At 18, three days after his high school graduation, Mr. Griffin left Chicago to join Lionel Hampton’s big band, switching to tenor saxophone. From then until 1951, he was mostly on the road, though based in New York City. By 1947 he was touring with Joe Morris, a fellow Chicagoan who ran a rhythm-and-blues band, and with Morris he made his first recordings for the Atlantic record label. He entered the army in 1951, was stationed in Hawaii, and played in an army band.
Mr. Griffin was of an impressionable age when Charlie Parker and Dizzy Gillespie became a force in jazz. He heard both with the Billy Eckstine band in 1945; having first internalized the more ballad-like saxophone sound earlier popularized by Johnny Hodges and Ben Webster, he was now entranced by the lightning-fast phrasing of the new music, bebop. In general, his style remained brisk but relaxed, his bebop playing salted with blues tonality.
Beyond the 1960s, his skill and his musical eccentricity continued to deepen, and in later years he could play odd, asymmetrical phrases, bulging with blues honking and then tapering off into state-of-the-art bebop, filled with passing chords.
Starting in the late 1940s, he befriended the pianists Elmo Hope, Bud Powell and Thelonious Monk, and he called these friendships his “postgraduate education.” After his army service, he went back to Chicago and started playing with Monk, a move that altered his career. He became interested in Monk’s brightly melodic style of composition, and he ended up as a regular member of Monk’s quartet back in New York in the late ‘50s; later, in 1967, he played with Monk’s touring eight- and nine-person groups.
In 1957, Mr. Griffin joined Art Blakey’s Jazz Messengers for a short stint, and in 1958 started making his own records for the Riverside label. On a series of recordings, including “Way Out” and “The Little Giant,” his rampaging energy got its moment in the sun: on tunes like “Cherokee,” famous vehicles to test a musician’s mettle, he was simply blazing.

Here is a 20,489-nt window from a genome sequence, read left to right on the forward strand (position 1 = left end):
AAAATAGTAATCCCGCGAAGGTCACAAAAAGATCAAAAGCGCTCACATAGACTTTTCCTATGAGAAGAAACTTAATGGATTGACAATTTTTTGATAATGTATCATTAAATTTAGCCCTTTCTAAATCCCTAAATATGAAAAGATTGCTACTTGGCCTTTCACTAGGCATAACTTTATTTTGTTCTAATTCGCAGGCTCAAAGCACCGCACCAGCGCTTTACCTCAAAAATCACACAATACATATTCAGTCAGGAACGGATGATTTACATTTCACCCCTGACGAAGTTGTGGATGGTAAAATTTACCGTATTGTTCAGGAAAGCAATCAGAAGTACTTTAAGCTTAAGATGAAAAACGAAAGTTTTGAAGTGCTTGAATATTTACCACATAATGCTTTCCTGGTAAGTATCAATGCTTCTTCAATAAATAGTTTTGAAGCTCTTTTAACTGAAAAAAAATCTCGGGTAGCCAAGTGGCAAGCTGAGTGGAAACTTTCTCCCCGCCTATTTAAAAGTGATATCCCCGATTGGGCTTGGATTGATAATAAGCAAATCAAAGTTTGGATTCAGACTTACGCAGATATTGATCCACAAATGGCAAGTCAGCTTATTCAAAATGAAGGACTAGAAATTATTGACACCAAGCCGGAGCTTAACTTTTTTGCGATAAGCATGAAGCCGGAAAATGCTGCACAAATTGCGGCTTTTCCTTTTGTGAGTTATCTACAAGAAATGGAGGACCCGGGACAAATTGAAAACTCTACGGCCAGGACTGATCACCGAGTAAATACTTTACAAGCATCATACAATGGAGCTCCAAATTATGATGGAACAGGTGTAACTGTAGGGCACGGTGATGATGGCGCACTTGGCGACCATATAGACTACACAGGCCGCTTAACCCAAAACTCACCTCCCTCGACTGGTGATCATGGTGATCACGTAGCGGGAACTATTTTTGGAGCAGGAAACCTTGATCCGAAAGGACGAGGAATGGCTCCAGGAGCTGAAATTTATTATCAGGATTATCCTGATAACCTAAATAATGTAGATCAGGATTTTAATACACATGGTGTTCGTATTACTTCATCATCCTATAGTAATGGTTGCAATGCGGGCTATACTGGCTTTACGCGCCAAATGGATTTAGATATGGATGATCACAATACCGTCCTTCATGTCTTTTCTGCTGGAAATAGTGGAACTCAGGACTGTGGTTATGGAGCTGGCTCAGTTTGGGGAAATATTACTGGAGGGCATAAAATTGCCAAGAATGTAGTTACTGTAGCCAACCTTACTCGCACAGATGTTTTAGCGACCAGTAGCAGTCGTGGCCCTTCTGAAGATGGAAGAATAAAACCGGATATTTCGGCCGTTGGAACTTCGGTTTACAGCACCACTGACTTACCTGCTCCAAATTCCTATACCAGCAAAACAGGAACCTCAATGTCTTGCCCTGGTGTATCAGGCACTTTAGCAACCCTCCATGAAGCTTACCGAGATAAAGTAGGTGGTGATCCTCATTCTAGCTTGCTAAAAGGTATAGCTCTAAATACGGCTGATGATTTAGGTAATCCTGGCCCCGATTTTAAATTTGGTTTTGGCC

A few years later he hooked up with Eddie Lockjaw Davis, a more blues-oriented tenor saxophonist, and made a series of records that act as barometers of taste: listeners tend to either find them thrilling or filled with too many notes, especially on Monk tunes. The matchup with Davis was a popular one, and they would sporadically reunite through the ‘70s and ‘80s.
In 1963 he left the United States, eventually settling in Paris and recording thereafter mostly for European labels — sometimes with other American expatriates like Kenny Clarke, sometimes with European rhythm sections. In 1973 he moved to Bergambacht, in the Netherlands; in the early 80s he moved to Poitiers, in southwestern France.
With his American quartet — including the pianist Michael Weiss and the drummer Kenny Washington — he stayed true to the bebop small-group ideal, and the 1991 record he made with the group for the Antilles label, called “The Cat,” was received warmly as a comeback.
Every April he returned to Chicago to visit family and play during his birthday week at the Jazz Showcase in Chicago, and usually spent a week at the Village Vanguard in New York before returning home to his quiet countryside chateau.